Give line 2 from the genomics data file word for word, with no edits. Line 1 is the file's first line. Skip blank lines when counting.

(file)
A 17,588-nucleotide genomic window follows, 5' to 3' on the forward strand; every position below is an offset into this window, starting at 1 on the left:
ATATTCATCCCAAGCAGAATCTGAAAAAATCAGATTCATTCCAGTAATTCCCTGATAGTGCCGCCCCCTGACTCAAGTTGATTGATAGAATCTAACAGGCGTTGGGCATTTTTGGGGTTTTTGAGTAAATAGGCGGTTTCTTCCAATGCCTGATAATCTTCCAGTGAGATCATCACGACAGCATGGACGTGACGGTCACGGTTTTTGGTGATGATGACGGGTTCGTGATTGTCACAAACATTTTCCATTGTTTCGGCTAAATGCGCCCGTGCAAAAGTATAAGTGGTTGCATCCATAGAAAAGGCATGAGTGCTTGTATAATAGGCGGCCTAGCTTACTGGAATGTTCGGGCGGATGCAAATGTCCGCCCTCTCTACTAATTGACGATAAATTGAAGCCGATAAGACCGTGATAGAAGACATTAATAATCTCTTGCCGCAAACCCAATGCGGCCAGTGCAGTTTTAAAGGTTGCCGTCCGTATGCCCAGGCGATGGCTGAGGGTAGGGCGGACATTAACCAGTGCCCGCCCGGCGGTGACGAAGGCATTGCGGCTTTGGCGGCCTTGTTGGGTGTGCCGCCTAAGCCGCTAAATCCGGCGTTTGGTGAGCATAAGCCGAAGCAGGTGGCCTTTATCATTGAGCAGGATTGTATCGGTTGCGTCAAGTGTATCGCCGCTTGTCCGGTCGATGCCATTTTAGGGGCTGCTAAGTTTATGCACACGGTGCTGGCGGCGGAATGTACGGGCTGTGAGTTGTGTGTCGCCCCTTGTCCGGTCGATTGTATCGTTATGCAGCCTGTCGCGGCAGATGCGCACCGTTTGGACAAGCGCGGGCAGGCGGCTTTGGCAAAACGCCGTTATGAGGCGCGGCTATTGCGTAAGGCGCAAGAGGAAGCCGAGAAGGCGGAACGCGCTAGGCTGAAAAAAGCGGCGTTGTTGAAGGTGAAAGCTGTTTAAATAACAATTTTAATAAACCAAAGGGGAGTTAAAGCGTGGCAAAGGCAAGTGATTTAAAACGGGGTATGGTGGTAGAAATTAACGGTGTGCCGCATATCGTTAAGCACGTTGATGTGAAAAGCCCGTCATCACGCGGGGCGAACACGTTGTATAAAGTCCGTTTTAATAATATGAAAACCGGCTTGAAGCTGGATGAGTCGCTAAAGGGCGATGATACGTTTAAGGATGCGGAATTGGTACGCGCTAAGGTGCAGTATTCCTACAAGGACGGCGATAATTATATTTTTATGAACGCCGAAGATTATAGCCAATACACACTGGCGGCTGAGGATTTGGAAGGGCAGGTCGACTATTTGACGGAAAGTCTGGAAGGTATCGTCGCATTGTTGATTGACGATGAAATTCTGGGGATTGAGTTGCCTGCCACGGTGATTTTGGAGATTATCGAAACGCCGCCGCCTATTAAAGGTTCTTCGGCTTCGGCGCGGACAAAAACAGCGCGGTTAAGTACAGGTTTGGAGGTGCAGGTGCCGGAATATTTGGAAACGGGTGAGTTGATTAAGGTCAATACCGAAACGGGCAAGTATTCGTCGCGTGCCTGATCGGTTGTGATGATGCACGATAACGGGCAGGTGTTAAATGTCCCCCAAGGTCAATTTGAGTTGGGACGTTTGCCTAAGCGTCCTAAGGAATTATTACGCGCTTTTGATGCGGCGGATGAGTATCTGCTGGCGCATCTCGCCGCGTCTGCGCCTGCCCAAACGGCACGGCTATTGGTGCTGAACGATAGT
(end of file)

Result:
ATATTCATCCCAAGCAGAATCTGAAAAAATCAGATTCATTCCAGTAATTCCCTGATAGTGCCGCCCCCTGACTCAAGTTGATTGATAGAATCTAACAGGCGTTGGGCATTTTTGGGGTTTTTGAGTAAATAGGCGGTTTCTTCCAATGCCTGATAATCTTCCAGTGAGATCATCACGACAGCATGGACGTGACGGTCACGGTTTTTGGTGATGATGACGGGTTCGTGATTGTCACAAACATTTTCCATTGTTTCGGCTAAATGCGCCCGTGCAAAAGTATAAGTGGTTGCATCCATAGAAAAGGCATGAGTGCTTGTATAATAGGCGGCCTAGCTTACTGGAATGTTCGGGCGGATGCAAATGTCCGCCCTCTCTACTAATTGACGATAAATTGAAGCCGATAAGACCGTGATAGAAGACATTAATAATCTCTTGCCGCAAACCCAATGCGGCCAGTGCAGTTTTAAAGGTTGCCGTCCGTATGCCCAGGCGATGGCTGAGGGTAGGGCGGACATTAACCAGTGCCCGCCCGGCGGTGACGAAGGCATTGCGGCTTTGGCGGCCTTGTTGGGTGTGCCGCCTAAGCCGCTAAATCCGGCGTTTGGTGAGCATAAGCCGAAGCAGGTGGCCTTTATCATTGAGCAGGATTGTATCGGTTGCGTCAAGTGTATCGCCGCTTGTCCGGTCGATGCCATTTTAGGGGCTGCTAAGTTTATGCACACGGTGCTGGCGGCGGAATGTACGGGCTGTGAGTTGTGTGTCGCCCCTTGTCCGGTCGATTGTATCGTTATGCAGCCTGTCGCGGCAGATGCGCACCGTTTGGACAAGCGCGGGCAGGCGGCTTTGGCAAAACGCCGTTATGAGGCGCGGCTATTGCGTAAGGCGCAAGAGGAAGCCGAGAAGGCGGAACGCGCTAGGCTGAAAAAAGCGGCGTTGTTGAAGGTGAAAGCTGTTTAAATAACAATTTTAATAAACCAAAGGGGAGTTAAAGCGTGGCAAAGGCAAGTGATTTAAAACGGGGTATGGTGGTAGAAATTAACGGTGTGCCGCATATCGTTAAGCACGTTGATGTGAAAAGCCCGTCATCACGCGGGGCGAACACGTTGTATAAAGTCCGTTTTAATAATATGAAAACCGGCTTGAAGCTGGATGAGTCGCTAAAGGGCGATGATACGTTTAAGGATGCGGAATTGGTACGCGCTAAGGTGCAGTATTCCTACAAGGACGGCGATAATTATATTTTTATGAACGCCGAAGATTATAGCCAATACACACTGGCGGCTGAGGATTTGGAAGGGCAGGTCGACTATTTGACGGAAAGTCTGGAAGGTATCGTCGCATTGTTGATTGACGATGAAATTCTGGGGATTGAGTTGCCTGCCACGGTGATTTTGGAGATTATCGAAACGCCGCCGCCTATTAAAGGTTCTTCGGCTTCGGCGCGGACAAAAACAGCGCGGTTAAGTACAGGTTTGGAGGTGCAGGTGCCGGAATATTTGGAAACGGGTGAGTTGATTAAGGTCAATACCGAAACGGGCAAGTATTCGTCGCGTGCCTGATCGGTTGTGATGATGCACGATAACGGGCAGGTGTTAAATGTCCCCCAAGGTCAATTTGAGTTGGGACGTTTGCCTAAGCGTCCTAAGGAATTATTACGCGCTTTTGATGCGGCGGATGAGTATCTGCTGGCGCATCTCGCCGCGTCTGCGCCTGCCCAAACGGCACGGCTATTGGTGCTGAACGATAGT